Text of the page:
This book represents a millennial point of reflection in the history of educational studies and its future. The trajectory of educational studies is especially interesting due to shifts that have occurred concerning knowledge and identity – particularly how they encounter one another. The chapters are largely drawn from presentations made at the American Educational Studies Association. They reflect educational studies «on the ground» as practiced by members in the field and represent the future of educational studies – the redefinition of disciplines, the link between ideas and practice, and a critique of the assumptions within taken-for-granted knowledge.
The Future of Educational Studies provides an excellent overview of educational studies and current examples of the range of work being done in the field.
New York, Bern, Berlin, Bruxelles, Frankfurt/M., Oxford, Wien, 2003. 334 pp.
Contents: George W. Noblit/Beth Hatt-Echeverria: Introduction: The Future of Educational Studies in the United States – Bryan
McKinley/Jones Brayboy: The History of Anthropology and Future Research: Conducting «Fieldwork» – David Levine: Reform and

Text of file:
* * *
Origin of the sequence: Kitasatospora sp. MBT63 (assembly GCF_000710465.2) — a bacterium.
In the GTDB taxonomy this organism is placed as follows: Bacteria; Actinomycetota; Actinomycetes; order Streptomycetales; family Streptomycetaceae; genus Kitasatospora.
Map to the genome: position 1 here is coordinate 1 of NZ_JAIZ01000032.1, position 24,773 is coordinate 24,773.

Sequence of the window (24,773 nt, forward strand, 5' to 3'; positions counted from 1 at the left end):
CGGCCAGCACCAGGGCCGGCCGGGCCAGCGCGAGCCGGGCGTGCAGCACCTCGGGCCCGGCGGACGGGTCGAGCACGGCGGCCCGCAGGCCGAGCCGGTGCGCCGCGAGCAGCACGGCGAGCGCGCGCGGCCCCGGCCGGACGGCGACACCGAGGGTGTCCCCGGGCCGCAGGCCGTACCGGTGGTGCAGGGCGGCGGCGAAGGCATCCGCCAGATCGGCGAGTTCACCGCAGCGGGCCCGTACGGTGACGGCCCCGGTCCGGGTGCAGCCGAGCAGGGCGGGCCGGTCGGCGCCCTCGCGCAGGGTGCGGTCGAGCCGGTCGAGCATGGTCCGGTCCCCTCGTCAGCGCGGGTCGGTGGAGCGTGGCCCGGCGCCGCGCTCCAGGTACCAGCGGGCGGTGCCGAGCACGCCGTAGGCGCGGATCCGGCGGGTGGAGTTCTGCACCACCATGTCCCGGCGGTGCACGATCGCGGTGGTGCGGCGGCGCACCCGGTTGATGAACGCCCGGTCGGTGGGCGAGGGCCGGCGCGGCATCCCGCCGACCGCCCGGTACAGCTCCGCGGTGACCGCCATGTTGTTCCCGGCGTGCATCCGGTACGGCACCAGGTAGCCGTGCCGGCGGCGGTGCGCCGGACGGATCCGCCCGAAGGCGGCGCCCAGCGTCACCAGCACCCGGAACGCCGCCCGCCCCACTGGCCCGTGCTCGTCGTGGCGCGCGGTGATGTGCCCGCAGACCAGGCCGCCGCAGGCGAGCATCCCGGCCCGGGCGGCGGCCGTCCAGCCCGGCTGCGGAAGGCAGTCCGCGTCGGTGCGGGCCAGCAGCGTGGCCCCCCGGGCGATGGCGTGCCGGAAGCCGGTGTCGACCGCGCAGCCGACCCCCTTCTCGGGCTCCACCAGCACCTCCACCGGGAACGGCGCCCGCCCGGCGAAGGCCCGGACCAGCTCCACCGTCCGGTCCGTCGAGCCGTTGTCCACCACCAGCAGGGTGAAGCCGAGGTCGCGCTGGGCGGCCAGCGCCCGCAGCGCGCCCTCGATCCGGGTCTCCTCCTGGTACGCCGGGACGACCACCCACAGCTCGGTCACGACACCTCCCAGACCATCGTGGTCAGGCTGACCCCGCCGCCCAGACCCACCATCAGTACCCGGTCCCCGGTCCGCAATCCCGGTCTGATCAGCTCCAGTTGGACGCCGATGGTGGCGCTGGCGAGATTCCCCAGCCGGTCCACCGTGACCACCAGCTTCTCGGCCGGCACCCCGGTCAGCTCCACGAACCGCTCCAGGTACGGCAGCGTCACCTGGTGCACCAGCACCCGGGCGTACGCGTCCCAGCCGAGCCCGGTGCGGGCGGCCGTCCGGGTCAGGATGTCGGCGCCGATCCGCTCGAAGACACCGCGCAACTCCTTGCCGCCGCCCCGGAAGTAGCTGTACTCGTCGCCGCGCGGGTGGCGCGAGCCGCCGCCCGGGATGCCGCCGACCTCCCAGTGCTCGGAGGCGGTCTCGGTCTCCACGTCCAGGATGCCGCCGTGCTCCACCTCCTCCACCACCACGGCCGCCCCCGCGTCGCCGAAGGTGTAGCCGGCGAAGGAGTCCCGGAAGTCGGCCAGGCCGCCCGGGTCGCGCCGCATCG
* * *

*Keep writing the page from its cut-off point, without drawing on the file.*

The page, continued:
Conflict in U.S. Urban Education During the Early Twentieth Century: Reflections on the Interpretive Struggle – Lynda Stone:
Philosophy of Education as Guild Work – Steve Tozer: Making the Philosophical Practical – Mary Abascal-Hildebrand: Community
as Text: Applying Ricoeurean Conceptions of Metaphor in Understanding Cultural Relations – Magnus O. Bassey: Foundational
Studies in Teacher Education: A New Imperative – Clinton Collins: A New Class of Heroes: Fallout from the Clinton-Lewinsky
Skandal – Hye-Kyeong Pae: Global Education from an Ecological Perspective: To Become a Global Citizen – Huey-li Li: Rethinking
Virtual Community as Pedagogical Enterprise – Lanese Kwegyir Aggrey: White Identity Development in Preservice Teacher Education
– Evelyn Sears: «Sick and Tired of Being Sick and Tired»: Exploring How the Story of the Mississippi Freedom Democratic Party
Can Enrich Multicultural Curricula – Lesley Shore: Good/Bad Girls and the Women Who Teach Them: A Renewed Call for Media Literacy
– Angelique Williams/John A. Xanthopoulos: An Alternative to Criminal Behavior: Educating Inmates as Captive Students or Just
Captives? – Beth Hatt-Echeverria: Prison Perspectives on Pedagogy – David M. Dees: Foundations of Education and Acting Theory?
You’ve Got to Be Kidding! – Monte Piliawsky: Educational Reform or Corporate Agenda? State Takeover of Detroit’s Public Schools
– Mary E. Weems: I Speak From the Wound in My Mouth: A Critical Response to a Confrontation with Institutionalized Racism
– A. Keith Carreiro: Inquiry That Incites Insight – George W. Noblit/Beth Hatt-Echeverria/Sherick A. Hughes: Where Identity
Meets Knowledge: The Future of Educational Studies.